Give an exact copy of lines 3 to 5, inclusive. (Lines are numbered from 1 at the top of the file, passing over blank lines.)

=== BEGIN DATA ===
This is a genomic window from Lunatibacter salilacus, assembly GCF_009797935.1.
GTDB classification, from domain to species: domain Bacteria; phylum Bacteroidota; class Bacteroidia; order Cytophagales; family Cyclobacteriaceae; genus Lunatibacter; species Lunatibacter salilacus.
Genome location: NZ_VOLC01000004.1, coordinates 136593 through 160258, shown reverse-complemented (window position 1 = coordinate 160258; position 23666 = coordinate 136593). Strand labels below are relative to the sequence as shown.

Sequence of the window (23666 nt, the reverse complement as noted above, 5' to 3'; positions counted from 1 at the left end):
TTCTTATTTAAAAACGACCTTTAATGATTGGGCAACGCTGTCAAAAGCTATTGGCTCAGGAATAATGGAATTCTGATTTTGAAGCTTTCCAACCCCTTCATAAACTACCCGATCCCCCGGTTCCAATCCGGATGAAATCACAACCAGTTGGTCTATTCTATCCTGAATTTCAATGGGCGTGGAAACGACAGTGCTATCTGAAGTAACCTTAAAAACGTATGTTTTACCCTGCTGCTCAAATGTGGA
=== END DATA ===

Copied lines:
Genome location: NZ_VOLC01000004.1, coordinates 136593 through 160258, shown reverse-complemented (window position 1 = coordinate 160258; position 23666 = coordinate 136593). Strand labels below are relative to the sequence as shown.

Sequence of the window (23666 nt, the reverse complement as noted above, 5' to 3'; positions counted from 1 at the left end):
TTCTTATTTAAAAACGACCTTTAATGATTGGGCAACGCTGTCAAAAGCTATTGGCTCAGGAATAATGGAATTCTGATTTTGAAGCTTTCCAACCCCTTCATAAACTACCCGATCCCCCGGTTCCAATCCGGATGAAATCACAACCAGTTGGTCTATTCTATCCTGAATTTCAATGGGCGTGGAAACGACAGTGCTATCTGAAGTAACCTTAAAAACGTATGTTTTACCCTGCTGCTCAAATGTGGA